Dan Lin: “We do do it and you’ll see we bring people up to speed about what’s happened in the last three movies. So I think it’s important to set up the mythology before we start the movie.”
Arnold Schwarzenegger didn’t actually go on the set to do this, but he is in the film. How hard was it to talk him into doing that?
Dan Lin: “It was a digital cameo. I’ve got to say the sequence is an award-winning sequence, really amazing visual effects. It wasn’t easy. He’s a very busy man. He’s got a lot on his plate. McG really talked to him and convinced him that it would be good for everyone.”
And he said yes right away?
Dan Lin: “I wouldn’t say right away. It’s a big decision and he was really thoughtful about it.”
Okay, now Sherlock Holmes – is it a comedy? Is it an action comedy? What is it?
Dan Lin: “The tone is period Butch and Sundance. It’s almost like a buddy cop movie set in the period world. Like Butch and Sundance it’s action-oriented, but there’s definitely comedy to it. It’s really about these two guys, Sherlock and Watson, who basically they’re best friends and there’s an incident that sets them apart and they have to come back together at the end of the movie.”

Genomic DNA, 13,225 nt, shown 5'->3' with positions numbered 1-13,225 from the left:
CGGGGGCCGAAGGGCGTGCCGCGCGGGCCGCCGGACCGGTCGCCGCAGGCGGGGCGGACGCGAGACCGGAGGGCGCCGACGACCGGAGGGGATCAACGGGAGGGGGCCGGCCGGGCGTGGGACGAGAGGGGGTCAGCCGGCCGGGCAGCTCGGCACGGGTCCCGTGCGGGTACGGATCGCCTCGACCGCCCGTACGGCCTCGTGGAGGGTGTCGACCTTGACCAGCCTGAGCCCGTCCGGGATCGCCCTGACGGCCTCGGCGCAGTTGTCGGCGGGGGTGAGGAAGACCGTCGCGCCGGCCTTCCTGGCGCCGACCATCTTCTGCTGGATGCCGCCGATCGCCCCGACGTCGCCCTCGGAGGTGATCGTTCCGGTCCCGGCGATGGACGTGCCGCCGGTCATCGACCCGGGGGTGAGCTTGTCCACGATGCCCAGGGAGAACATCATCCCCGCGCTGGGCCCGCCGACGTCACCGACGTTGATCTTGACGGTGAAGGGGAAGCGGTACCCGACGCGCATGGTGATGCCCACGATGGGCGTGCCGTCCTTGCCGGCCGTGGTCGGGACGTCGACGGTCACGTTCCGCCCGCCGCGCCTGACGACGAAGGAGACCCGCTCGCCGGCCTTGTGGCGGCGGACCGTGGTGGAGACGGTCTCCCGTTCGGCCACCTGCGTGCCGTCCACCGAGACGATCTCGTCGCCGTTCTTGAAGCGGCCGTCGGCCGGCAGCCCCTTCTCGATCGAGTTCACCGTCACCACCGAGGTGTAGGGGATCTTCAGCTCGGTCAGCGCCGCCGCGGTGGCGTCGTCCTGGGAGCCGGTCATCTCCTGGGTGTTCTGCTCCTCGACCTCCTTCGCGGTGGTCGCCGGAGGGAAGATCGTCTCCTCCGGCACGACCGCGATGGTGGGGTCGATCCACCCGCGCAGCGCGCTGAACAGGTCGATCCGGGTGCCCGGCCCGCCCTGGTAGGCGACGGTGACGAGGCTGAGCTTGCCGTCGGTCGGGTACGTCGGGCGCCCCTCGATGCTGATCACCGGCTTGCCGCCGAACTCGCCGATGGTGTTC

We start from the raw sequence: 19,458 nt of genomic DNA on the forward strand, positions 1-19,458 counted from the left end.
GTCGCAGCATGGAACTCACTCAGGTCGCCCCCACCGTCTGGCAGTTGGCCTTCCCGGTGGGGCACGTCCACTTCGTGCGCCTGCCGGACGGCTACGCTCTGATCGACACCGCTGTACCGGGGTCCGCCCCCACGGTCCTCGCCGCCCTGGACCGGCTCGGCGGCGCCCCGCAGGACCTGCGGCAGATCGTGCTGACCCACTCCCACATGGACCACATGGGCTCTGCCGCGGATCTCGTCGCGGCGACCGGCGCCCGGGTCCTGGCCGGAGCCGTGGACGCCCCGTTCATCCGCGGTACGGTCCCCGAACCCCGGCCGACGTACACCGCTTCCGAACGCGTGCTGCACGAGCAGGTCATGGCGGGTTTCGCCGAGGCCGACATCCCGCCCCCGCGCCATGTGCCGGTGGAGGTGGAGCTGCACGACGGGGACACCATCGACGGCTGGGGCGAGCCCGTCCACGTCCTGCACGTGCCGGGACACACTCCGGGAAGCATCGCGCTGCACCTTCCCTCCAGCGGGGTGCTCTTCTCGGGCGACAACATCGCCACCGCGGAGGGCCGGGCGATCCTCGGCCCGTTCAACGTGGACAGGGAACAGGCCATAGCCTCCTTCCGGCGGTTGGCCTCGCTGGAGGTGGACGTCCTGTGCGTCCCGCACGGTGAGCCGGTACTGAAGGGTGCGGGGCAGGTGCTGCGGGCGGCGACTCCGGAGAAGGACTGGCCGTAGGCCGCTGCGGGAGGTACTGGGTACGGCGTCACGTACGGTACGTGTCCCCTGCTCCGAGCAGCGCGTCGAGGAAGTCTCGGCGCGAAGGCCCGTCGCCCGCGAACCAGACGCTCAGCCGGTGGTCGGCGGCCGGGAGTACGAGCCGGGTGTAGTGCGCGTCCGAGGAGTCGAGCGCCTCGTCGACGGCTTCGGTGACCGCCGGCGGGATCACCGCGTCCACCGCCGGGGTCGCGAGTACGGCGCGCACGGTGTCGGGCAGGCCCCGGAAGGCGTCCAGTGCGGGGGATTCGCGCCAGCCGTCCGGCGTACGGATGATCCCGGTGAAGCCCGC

So this Sherlock Holmes is actually more of an action stud James Bond-type guy than he ever has been portrayed before?
Dan Lin: “It’s interesting. When you go back to Sherlock Holmes and read the books, he’s actually a much darker, action-oriented character than what has been told in recent stories. We went back to the origin of Sherlock Holmes so, yes, he is action-oriented. But if you read the books, he was trained in a martial art called Bartitsu so we haven’t made anything up. This is really coming from the books.”
And you’re also going to be involved in Lara Croft?
Dan Lin: “Yeah, we’re rebooting Lara Croft as well. Really excited – it’s a great origin story that we’re going to tell. A very character-oriented I would say more realistic than the past Lara Croft movies.”